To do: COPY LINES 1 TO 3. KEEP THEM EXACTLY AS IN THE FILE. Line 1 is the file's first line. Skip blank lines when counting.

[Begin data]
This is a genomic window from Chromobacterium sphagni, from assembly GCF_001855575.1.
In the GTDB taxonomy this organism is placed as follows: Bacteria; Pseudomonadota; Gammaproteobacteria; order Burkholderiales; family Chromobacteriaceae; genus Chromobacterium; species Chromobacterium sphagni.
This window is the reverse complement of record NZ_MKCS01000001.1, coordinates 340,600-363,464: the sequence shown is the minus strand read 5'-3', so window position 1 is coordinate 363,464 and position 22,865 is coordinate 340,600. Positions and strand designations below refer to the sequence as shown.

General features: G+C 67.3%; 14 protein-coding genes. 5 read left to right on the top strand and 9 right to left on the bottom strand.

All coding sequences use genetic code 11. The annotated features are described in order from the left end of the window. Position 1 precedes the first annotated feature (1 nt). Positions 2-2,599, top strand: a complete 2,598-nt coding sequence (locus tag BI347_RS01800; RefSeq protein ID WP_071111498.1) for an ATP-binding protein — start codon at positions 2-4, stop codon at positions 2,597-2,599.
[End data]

This is a genomic window from Chromobacterium sphagni, from assembly GCF_001855575.1.
In the GTDB taxonomy this organism is placed as follows: Bacteria; Pseudomonadota; Gammaproteobacteria; order Burkholderiales; family Chromobacteriaceae; genus Chromobacterium; species Chromobacterium sphagni.
This window is the reverse complement of record NZ_MKCS01000001.1, coordinates 340,600-363,464: the sequence shown is the minus strand read 5'-3', so window position 1 is coordinate 363,464 and position 22,865 is coordinate 340,600. Positions and strand designations below refer to the sequence as shown.